## Summary

I demonstrate an imaginary linter with Codex. This predicts an error message for a line of awk code. However, it also infers when the code is correct, so it’s useful.

The accuracy is not really good enough to make a reliable imaginary linter, but should work better with more popular languages such as Python.

In any case, I will build the tooling around prompts to perform linting.

## Demo

### Correctly identifies syntax error 7 times out of 20

  1 2 3 4 5 6 7 8 9 10 11 12 13 14 15 16 17 18 19 20  6: } 5: ^ syntax error 6: } 5: ^ syntax error 5: ^ syntax error 5: ^ 6: } 5: ^ syntax error 6: } 6: } 6: } 6: } 6: } 6: } 6: } 5: ^ syntax error 6: } 5: ^ syntax error 6: } 5: ^ syntax error

### Correctly identifies correct code 19 times out of 20

  1 2 3 4 5 6 7 8 9 10 11 12 13 14 15 16 17 18 19 20  6: } 6: } 6: } 6: } 6: } 6: } 6: } 6: } 6: } 6: } 6: } 6: } 6: } 6: } 6: } 6: } 6: } 6: } 6: } 5: ^ syntax error

## Prompt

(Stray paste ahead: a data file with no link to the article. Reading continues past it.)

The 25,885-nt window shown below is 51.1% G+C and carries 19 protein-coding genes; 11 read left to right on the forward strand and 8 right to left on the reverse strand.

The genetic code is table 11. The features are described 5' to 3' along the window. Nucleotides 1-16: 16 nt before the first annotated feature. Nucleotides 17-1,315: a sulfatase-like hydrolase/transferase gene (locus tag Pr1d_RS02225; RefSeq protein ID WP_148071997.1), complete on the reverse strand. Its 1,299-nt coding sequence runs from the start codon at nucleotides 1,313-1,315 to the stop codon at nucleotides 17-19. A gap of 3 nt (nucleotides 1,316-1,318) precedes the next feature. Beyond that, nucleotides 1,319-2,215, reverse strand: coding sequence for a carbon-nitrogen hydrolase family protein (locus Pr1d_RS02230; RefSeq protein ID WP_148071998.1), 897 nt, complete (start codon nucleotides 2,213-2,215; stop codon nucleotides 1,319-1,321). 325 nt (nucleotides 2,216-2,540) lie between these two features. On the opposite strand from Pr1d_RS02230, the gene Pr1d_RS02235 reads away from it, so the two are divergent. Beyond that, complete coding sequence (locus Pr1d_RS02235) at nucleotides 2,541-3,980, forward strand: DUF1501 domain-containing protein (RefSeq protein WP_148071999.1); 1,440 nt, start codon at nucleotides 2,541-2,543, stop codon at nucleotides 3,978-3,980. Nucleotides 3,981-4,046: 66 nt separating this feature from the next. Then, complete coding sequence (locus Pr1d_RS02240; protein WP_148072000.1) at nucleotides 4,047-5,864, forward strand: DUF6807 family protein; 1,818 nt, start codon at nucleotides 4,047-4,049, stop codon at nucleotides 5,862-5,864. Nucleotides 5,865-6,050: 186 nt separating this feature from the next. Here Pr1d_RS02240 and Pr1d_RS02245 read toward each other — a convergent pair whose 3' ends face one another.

1 2 3 4 5 6 7 8 9 10 11 12 13 14 15 16 17 18 19 20 21 22 23 24 25 26 27 28 29 30 31 32 33  task: "Imagine an awk linter" doc: "Given a line of awk code, check it for errors" issues: - This doesn't work very well at all. prompt-version: 1 prompt: |+ awk -f syntax-test.awk awk: syntax-test.awk:1: x = f( awk: syntax-test.awk:1: ^ unexpected newline or end of string awk: syntax-test.awk:2: for (i=1; i awk: syntax-test.awk: engine: "OpenAI Codex" temperature: 0.0 max-tokens: 60 n-completions: 10 no-uniq-results: on top-p: 1.0 cache: on stop-sequences: - "\n" vars: - "line of code" examples: - "close cmd, \"to\"" preprocessors: - "cat" postprocessor: "grep -v -P \"^6\" | sed \"s/^5: //\"" filter: yes completion: off insertion: off